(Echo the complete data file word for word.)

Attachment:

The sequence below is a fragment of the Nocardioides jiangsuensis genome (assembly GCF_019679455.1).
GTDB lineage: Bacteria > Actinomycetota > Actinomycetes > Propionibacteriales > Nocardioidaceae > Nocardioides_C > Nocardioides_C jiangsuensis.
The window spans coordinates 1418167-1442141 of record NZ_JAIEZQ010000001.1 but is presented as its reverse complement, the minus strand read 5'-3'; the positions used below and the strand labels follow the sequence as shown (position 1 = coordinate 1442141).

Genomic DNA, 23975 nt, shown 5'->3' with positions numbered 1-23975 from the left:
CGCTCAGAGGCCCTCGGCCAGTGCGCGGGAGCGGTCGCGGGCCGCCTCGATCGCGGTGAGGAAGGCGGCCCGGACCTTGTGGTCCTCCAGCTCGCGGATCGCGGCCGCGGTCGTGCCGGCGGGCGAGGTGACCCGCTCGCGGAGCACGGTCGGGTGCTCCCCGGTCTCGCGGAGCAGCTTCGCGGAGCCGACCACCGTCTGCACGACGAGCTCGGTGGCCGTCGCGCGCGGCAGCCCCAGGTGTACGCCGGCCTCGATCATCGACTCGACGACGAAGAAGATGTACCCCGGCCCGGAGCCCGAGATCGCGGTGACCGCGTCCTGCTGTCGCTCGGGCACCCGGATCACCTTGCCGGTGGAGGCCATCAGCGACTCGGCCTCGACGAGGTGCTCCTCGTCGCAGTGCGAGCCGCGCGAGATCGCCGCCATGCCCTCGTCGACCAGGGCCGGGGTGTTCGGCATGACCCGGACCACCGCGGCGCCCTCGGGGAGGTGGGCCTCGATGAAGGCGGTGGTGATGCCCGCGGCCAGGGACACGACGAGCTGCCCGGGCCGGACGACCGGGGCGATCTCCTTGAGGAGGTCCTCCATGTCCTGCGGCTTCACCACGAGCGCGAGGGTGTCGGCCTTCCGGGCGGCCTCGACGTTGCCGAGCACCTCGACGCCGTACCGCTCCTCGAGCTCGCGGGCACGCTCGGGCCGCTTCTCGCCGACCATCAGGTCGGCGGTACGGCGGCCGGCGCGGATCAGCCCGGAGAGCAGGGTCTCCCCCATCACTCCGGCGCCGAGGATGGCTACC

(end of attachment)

The sequence below is a fragment of the Nocardioides jiangsuensis genome (assembly GCF_019679455.1).
GTDB lineage: Bacteria > Actinomycetota > Actinomycetes > Propionibacteriales > Nocardioidaceae > Nocardioides_C > Nocardioides_C jiangsuensis.
The window spans coordinates 1418167-1442141 of record NZ_JAIEZQ010000001.1 but is presented as its reverse complement, the minus strand read 5'-3'; the positions used below and the strand labels follow the sequence as shown (position 1 = coordinate 1442141).

Genomic DNA, 23975 nt, shown 5'->3' with positions numbered 1-23975 from the left:
CGCTCAGAGGCCCTCGGCCAGTGCGCGGGAGCGGTCGCGGGCCGCCTCGATCGCGGTGAGGAAGGCGGCCCGGACCTTGTGGTCCTCCAGCTCGCGGATCGCGGCCGCGGTCGTGCCGGCGGGCGAGGTGACCCGCTCGCGGAGCACGGTCGGGTGCTCCCCGGTCTCGCGGAGCAGCTTCGCGGAGCCGACCACCGTCTGCACGACGAGCTCGGTGGCCGTCGCGCGCGGCAGCCCCAGGTGTACGCCGGCCTCGATCATCGACTCGACGACGAAGAAGATGTACCCCGGCCCGGAGCCCGAGATCGCGGTGACCGCGTCCTGCTGTCGCTCGGGCACCCGGATCACCTTGCCGGTGGAGGCCATCAGCGACTCGGCCTCGACGAGGTGCTCCTCGTCGCAGTGCGAGCCGCGCGAGATCGCCGCCATGCCCTCGTCGACCAGGGCCGGGGTGTTCGGCATGACCCGGACCACCGCGGCGCCCTCGGGGAGGTGGGCCTCGATGAAGGCGGTGGTGATGCCCGCGGCCAGGGACACGACGAGCTGCCCGGGCCGGACGACCGGGGCGATCTCCTTGAGGAGGTCCTCCATGTCCTGCGGCTTCACCACGAGCGCGAGGGTGTCGGCCTTCCGGGCGGCCTCGACGTTGCCGAGCACCTCGACGCCGTACCGCTCCTCGAGCTCGCGGGCACGCTCGGGCCGCTTCTCGCCGACCATCAGGTCGGCGGTACGGCGGCCGGCGCGGATCAGCCCGGAGAGCAGGGTCTCCCCCATCACTCCGGCGCCGAGGATGGCTACC